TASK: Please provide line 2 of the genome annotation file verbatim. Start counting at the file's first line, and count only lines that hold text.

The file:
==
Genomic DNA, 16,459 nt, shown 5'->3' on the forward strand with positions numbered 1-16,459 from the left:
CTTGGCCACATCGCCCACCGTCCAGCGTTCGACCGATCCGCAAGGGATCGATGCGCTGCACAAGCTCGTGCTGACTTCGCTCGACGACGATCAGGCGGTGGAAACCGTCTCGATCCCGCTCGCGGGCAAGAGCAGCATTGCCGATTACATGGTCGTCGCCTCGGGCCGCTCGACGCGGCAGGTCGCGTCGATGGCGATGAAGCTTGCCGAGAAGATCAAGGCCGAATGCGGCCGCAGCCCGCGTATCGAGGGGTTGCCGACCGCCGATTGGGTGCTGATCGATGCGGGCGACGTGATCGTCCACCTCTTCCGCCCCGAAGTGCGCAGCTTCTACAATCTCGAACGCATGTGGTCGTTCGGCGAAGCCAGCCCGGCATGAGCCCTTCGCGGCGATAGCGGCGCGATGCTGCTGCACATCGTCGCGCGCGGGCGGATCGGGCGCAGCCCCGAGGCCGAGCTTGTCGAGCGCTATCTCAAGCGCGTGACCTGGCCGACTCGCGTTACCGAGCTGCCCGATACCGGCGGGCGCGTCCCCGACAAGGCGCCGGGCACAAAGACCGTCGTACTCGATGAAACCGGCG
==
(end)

CTTGGCCACATCGCCCACCGTCCAGCGTTCGACCGATCCGCAAGGGATCGATGCGCTGCACAAGCTCGTGCTGACTTCGCTCGACGACGATCAGGCGGTGGAAACCGTCTCGATCCCGCTCGCGGGCAAGAGCAGCATTGCCGATTACATGGTCGTCGCCTCGGGCCGCTCGACGCGGCAGGTCGCGTCGATGGCGATGAAGCTTGCCGAGAAGATCAAGGCCGAATGCGGCCGCAGCCCGCGTATCGAGGGGTTGCCGACCGCCGATTGGGTGCTGATCGATGCGGGCGACGTGATCGTCCACCTCTTCCGCCCCGAAGTGCGCAGCTTCTACAATCTCGAACGCATGTGGTCGTTCGGCGAAGCCAGCCCGGCATGAGCCCTTCGCGGCGATAGCGGCGCGATGCTGCTGCACATCGTCGCGCGCGGGCGGATCGGGCGCAGCCCCGAGGCCGAGCTTGTCGAGCGCTATCTCAAGCGCGTGACCTGGCCGACTCGCGTTACCGAGCTGCCCGATACCGGCGGGCGCGTCCCCGACAAGGCGCCGGGCACAAAGACCGTCGTACTCGATGAAACCGGCG